Indiana Hemorrhagic Stroke Meeting to explore new surgical options for deadly strokes
INDIANAPOLIS – The Indiana Clinical and Translational Sciences Institute will sponsor the inaugural Indiana Hemorrhagic Stroke Meeting on Tuesday, June 30, at the JW Marriott in Indianapolis.
The meeting will bring together neurosurgeons, neurologists, stroke specialists, nurses, stroke care support teams and chief medical officers to learn about new opportunities for treating intracerebral hemorrhage, also known as hemorrhagic stroke, the most deadly form of stroke. The attendees will discuss recent clinical evidence indicating that early surgical intervention of hemorrhagic stroke using new access technology can mitigate brain injury and result in a faster, more complete recovery. This offers new hope for hemorrhagic stroke patients who may have had no surgical options before.
“What we are seeing in the peer-reviewed clinical evidence is truly groundbreaking for the appropriate patients who had very little to be optimistic about before when suffering a hemorrhagic stroke,” said Anantha Shekhar, M.D., Ph.D., director of the Indiana Clinical and Translation Sciences Institute. “Bringing together these well-respected thought leaders from across the spectrum of neurology, neurosurgical and neuro critical care and sharing our experiences with the goal of impacting clinical outcomes of this disease is a unique effort and a monumental step in the right direction.”
Five health care organizations are supporting the educational event, including Indiana CTSI, Eskenazi Health, St. Vincent Neuroscience Institute, Franciscan St. Francis Health and Goodman Campbell Brain and Spine. Speaking at the event will be a multi-disciplinary team that includes Mitesh Shah, M.D., president of Goodman Campbell Brain and Spine; Ronald Young, M.D., neurosurgeon, and Jeffrey Hilburn, M.D., neurologist, both from St. Vincent Indianapolis Hospital; and Jonathan Ratcliff, assistant professor of emergency medicine and neurology at Emory University School of Medicine in Atlanta.
More than 100,000 hemorrhagic strokes occur each year in the United States. It is the deadliest class of stroke, with an early mortality rate of 32 to 50 percent. Despite the severity of hemorrhagic strokes, 95 percent of cases are medically managed, meaning patients are provided medications to reduce swelling or minimize the bleed. A surgical approach has not been a viable option due to associated risks with that particular type of bleed. For that reason, 80 percent of those who survive medical management of the bleed are left significantly disabled in speech, motor skills and cognitive functions.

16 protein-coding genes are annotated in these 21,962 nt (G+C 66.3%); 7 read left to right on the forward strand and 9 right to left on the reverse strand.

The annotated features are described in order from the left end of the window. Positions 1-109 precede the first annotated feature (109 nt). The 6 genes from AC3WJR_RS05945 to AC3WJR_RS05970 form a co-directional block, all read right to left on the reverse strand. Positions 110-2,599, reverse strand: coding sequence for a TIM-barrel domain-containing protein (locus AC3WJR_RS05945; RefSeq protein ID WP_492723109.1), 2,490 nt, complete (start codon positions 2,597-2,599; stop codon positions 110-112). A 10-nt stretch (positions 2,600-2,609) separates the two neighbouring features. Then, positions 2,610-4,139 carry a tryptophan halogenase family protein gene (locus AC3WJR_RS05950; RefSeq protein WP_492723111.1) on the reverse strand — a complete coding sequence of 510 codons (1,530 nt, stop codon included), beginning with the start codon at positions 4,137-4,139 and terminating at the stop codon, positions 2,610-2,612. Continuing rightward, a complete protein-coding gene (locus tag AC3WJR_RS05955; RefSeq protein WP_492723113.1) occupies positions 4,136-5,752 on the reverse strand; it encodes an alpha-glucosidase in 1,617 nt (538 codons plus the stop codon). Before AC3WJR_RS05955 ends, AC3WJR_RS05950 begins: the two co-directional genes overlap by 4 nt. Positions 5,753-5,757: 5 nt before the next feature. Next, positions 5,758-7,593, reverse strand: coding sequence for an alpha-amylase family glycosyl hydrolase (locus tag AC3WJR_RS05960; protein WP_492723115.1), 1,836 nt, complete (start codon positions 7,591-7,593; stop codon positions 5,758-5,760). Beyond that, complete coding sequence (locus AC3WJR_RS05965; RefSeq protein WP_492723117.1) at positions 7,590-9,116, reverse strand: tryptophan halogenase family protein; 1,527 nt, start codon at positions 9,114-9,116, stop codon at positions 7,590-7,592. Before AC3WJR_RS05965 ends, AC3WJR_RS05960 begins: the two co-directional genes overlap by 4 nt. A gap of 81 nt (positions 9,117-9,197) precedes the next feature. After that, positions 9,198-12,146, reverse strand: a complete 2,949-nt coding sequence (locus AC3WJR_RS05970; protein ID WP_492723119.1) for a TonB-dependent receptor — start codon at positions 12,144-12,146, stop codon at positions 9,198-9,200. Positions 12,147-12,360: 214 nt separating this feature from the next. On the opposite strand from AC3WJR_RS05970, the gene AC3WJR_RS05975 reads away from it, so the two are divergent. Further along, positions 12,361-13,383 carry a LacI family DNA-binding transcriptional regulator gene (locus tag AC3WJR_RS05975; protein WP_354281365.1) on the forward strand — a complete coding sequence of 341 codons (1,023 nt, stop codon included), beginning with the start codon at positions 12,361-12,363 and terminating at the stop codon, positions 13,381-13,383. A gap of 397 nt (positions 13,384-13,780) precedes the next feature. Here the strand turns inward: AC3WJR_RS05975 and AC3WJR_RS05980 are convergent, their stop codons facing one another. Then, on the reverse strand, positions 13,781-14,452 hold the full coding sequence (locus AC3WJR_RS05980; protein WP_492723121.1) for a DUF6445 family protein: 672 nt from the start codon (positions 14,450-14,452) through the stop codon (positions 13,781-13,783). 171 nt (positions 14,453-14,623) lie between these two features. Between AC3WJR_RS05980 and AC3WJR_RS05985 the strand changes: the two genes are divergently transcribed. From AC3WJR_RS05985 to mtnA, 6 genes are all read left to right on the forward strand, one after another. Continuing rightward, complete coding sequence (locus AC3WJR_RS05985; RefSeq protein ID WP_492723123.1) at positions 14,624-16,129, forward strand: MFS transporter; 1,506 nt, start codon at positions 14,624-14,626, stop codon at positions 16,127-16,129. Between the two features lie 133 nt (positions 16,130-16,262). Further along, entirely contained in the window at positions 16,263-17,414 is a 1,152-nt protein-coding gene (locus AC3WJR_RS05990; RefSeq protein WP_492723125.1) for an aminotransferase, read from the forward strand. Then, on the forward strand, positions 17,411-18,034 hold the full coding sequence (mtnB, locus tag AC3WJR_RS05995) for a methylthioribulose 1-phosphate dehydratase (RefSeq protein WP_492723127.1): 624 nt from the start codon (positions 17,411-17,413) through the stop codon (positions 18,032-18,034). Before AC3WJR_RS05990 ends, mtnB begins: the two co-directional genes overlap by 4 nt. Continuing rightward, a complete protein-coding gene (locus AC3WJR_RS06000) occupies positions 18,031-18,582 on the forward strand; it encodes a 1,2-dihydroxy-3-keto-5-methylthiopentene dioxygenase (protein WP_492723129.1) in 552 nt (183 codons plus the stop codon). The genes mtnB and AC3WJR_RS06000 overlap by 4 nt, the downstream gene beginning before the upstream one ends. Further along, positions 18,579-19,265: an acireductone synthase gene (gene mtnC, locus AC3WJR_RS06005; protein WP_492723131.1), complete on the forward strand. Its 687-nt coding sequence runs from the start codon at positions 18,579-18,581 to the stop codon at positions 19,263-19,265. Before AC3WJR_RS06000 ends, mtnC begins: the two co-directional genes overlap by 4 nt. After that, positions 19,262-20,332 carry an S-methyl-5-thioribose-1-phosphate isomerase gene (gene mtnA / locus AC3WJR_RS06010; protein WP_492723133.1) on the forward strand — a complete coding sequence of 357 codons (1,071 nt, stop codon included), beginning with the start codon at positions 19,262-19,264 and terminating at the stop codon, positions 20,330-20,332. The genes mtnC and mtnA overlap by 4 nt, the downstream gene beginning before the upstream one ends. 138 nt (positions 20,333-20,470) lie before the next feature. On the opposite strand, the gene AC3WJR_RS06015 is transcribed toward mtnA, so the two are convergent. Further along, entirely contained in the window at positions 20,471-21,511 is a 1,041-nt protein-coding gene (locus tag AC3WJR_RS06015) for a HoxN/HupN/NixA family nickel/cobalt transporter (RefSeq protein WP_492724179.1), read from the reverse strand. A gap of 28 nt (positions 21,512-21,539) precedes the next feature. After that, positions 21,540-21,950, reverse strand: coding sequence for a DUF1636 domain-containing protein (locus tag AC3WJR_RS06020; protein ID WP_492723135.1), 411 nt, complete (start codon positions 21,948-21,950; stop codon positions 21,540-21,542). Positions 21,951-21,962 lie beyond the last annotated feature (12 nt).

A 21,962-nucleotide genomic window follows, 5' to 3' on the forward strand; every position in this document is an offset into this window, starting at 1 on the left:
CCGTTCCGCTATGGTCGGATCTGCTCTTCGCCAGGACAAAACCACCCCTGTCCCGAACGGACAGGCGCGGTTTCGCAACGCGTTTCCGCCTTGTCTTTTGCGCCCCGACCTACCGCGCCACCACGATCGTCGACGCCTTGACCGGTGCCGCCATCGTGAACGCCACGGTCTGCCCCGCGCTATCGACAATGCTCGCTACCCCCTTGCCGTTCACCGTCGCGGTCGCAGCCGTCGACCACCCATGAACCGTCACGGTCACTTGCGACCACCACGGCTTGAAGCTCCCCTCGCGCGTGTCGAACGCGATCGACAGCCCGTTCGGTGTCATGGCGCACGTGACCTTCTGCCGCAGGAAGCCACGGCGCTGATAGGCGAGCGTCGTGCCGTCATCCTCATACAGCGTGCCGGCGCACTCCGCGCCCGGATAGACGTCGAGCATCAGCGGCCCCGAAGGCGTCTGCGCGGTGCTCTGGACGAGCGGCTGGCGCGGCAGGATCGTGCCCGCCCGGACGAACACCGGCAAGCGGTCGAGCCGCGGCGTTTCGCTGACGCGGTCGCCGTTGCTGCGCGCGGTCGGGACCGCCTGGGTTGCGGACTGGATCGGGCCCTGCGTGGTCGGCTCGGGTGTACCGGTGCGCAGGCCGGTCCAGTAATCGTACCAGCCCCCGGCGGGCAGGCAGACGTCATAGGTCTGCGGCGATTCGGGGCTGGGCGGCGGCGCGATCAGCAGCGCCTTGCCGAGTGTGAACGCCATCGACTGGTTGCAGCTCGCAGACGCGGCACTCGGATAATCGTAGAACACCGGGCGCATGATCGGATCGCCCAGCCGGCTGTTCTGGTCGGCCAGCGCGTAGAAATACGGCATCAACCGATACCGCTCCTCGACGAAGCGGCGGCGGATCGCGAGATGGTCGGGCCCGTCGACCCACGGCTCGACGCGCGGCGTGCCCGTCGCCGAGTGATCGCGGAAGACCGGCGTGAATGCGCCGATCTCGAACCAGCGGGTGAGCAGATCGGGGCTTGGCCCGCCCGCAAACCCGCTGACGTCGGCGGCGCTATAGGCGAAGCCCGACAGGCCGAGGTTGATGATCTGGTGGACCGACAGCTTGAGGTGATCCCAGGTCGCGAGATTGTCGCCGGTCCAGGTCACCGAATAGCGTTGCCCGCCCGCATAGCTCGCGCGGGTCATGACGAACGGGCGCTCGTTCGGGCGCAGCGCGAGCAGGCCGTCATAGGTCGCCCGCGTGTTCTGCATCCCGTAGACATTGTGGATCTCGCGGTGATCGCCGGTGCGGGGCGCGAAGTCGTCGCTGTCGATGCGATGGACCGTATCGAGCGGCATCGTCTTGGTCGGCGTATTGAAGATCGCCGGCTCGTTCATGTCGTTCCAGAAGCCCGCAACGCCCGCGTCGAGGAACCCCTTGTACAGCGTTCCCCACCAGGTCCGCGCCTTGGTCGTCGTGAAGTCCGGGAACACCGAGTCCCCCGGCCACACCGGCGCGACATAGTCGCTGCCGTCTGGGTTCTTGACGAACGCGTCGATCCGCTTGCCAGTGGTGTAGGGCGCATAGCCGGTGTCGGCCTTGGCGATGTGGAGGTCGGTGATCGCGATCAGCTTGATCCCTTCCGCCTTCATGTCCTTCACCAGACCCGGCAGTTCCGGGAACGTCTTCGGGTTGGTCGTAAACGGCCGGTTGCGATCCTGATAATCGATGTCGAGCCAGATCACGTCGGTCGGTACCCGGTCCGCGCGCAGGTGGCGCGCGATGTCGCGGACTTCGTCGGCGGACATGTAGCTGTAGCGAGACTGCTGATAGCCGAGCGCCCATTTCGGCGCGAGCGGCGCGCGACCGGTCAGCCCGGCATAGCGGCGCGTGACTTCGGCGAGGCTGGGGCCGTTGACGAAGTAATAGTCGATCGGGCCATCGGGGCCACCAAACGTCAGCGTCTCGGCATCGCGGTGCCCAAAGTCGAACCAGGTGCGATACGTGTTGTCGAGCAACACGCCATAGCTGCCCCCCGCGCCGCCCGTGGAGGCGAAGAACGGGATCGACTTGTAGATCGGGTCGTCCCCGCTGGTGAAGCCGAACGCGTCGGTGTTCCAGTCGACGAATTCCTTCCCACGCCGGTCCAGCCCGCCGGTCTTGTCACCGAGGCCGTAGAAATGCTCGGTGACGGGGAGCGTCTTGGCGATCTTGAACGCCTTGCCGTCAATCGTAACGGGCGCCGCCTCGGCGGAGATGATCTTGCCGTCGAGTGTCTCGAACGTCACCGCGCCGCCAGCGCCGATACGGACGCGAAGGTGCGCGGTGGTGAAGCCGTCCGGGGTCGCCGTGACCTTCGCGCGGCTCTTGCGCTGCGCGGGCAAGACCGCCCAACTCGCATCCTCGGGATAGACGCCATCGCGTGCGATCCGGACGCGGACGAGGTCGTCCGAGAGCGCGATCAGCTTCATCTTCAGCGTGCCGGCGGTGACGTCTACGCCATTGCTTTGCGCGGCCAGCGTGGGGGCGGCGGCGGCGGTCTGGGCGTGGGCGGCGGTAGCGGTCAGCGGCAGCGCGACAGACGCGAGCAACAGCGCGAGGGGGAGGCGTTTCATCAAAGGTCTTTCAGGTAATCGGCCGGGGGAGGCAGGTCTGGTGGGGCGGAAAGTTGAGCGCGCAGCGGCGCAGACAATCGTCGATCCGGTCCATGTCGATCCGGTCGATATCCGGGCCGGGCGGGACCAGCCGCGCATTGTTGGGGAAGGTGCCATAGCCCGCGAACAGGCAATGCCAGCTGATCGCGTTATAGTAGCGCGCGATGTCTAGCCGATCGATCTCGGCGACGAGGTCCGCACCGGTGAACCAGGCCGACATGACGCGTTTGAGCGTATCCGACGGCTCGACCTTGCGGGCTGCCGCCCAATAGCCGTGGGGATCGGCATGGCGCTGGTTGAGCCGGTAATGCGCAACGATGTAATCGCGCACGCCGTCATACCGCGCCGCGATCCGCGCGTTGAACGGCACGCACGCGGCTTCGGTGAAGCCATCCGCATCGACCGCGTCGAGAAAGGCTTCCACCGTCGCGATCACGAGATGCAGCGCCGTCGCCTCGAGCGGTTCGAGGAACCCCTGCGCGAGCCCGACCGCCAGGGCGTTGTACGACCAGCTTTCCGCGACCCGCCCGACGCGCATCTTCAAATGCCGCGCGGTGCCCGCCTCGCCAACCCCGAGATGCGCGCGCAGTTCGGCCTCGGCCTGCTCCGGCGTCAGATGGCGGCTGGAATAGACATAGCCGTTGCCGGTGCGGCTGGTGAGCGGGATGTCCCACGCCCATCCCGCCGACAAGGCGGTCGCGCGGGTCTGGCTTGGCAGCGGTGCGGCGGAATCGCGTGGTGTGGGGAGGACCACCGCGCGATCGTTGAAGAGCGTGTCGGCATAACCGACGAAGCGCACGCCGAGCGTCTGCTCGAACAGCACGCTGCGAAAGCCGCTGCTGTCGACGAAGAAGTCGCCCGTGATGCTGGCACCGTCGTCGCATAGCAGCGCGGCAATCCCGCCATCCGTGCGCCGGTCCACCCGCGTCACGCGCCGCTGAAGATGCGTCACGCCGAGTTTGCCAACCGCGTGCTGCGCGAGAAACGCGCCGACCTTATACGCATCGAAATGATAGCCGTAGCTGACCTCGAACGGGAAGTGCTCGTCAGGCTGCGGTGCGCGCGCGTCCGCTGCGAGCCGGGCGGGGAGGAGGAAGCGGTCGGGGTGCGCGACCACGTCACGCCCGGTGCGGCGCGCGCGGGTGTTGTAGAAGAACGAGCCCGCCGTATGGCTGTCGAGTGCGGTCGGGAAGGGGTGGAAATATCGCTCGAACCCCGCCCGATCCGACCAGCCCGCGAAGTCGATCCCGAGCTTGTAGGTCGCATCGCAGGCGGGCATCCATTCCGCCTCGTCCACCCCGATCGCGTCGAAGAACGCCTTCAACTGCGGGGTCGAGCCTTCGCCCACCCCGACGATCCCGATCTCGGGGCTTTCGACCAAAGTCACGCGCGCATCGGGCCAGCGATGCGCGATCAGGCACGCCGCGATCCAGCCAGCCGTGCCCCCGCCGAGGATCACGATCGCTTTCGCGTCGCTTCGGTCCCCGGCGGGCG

The Indiana Hemorrhagic Stroke Meeting will provide a look at peer-reviewed evidence and in-depth education on the new concepts, technologies and techniques for operating on hemorrhagic stroke that are being successfully implemented throughout the country. The meeting will identify major advances in key areas of recent research and technology in hemorrhagic stroke care and provide an overview of the fundamentals involved with new approaches. A hands-on lab showcasing novel technologies will also be featured, including a live demonstration of the new approach for intracerebral clot evacuation using access technology called the NICO BrainPath.
Recently published clinical data on utilization of the BrainPath for ICH can be found here:
International Stroke Conference Study Results
For more information about the 1st Annual Indiana Hemorrhagic Stroke Meeting: 2015 Indiana Hemorrhagic Stroke Meeting
The Indiana Clinical and Translational Sciences Institute (CTSI) is a statewide collaboration of Indiana University, Purdue University and the University of Notre Dame, as well as public and private partnerships, which facilitates the translation of scientific discoveries in the lab into clinical trials and new patient treatments in Indiana and beyond. Established in 2008, the Indiana CTSI is supported by a $25 million Clinical and Translational Science Award from the National Center for Advancing Translational Sciences (NCATS) of the National Institutes of Health, supplemented by nearly $60 million from the state, the three member universities, and public and private partnerships. The Indiana CTSI is a member of a national network of 61 CTSA-funded organizations across the U.S.
About the NICO BrainPath Technology:
The patented NICO BrainPath technology enables a transsulcal surgical approach to atraumatically access the brain through an opening smaller than a dime. The integrated approach using BrainPath is designed to minimize damage to surrounding tissue. This is accomplished by accessing these regions by using the natural folds in the brain as a corridor to navigate to an abnormality. Surgeons are able to remove the abnormality from the brain in a less traumatic way through this narrow corridor. More than 200 neurosurgeons are now trained on this integrated approach using BrainPath at more than 53 hospitals across the country. More than 1,600 BrainPath procedures have been performed to date. To learn more about BrainPath, visit www.NICOneuro.com.